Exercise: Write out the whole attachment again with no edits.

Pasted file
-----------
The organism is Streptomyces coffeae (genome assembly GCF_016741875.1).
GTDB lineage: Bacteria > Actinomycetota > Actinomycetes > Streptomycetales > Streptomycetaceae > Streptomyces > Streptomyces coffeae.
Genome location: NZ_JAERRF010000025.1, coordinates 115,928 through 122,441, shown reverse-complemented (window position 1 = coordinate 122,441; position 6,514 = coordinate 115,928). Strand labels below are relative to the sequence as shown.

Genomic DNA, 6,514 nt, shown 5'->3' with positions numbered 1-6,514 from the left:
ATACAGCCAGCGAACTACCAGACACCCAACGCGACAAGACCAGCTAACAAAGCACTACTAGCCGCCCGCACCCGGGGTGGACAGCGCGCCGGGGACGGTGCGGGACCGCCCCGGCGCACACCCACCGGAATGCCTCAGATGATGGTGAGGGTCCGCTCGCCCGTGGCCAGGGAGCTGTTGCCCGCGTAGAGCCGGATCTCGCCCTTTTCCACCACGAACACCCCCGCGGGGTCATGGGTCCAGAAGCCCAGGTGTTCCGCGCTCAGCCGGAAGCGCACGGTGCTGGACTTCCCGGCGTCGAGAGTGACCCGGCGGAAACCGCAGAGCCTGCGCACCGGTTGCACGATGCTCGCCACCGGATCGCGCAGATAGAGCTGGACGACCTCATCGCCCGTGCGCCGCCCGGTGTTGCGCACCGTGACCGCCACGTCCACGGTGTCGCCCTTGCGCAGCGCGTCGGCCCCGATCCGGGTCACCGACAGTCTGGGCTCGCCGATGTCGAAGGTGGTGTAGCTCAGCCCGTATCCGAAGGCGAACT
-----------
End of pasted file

The organism is Streptomyces coffeae (genome assembly GCF_016741875.1).
GTDB lineage: Bacteria > Actinomycetota > Actinomycetes > Streptomycetales > Streptomycetaceae > Streptomyces > Streptomyces coffeae.
Genome location: NZ_JAERRF010000025.1, coordinates 115,928 through 122,441, shown reverse-complemented (window position 1 = coordinate 122,441; position 6,514 = coordinate 115,928). Strand labels below are relative to the sequence as shown.

Genomic DNA, 6,514 nt, shown 5'->3' with positions numbered 1-6,514 from the left:
ATACAGCCAGCGAACTACCAGACACCCAACGCGACAAGACCAGCTAACAAAGCACTACTAGCCGCCCGCACCCGGGGTGGACAGCGCGCCGGGGACGGTGCGGGACCGCCCCGGCGCACACCCACCGGAATGCCTCAGATGATGGTGAGGGTCCGCTCGCCCGTGGCCAGGGAGCTGTTGCCCGCGTAGAGCCGGATCTCGCCCTTTTCCACCACGAACACCCCCGCGGGGTCATGGGTCCAGAAGCCCAGGTGTTCCGCGCTCAGCCGGAAGCGCACGGTGCTGGACTTCCCGGCGTCGAGAGTGACCCGGCGGAAACCGCAGAGCCTGCGCACCGGTTGCACGATGCTCGCCACCGGATCGCGCAGATAGAGCTGGACGACCTCATCGCCCGTGCGCCGCCCGGTGTTGCGCACCGTGACCGCCACGTCCACGGTGTCGCCCTTGCGCAGCGCGTCGGCCCCGATCCGGGTCACCGACAGTCTGGGCTCGCCGATGTCGAAGGTGGTGTAGCTCAGCCCGTATCCGAAGGCGAACT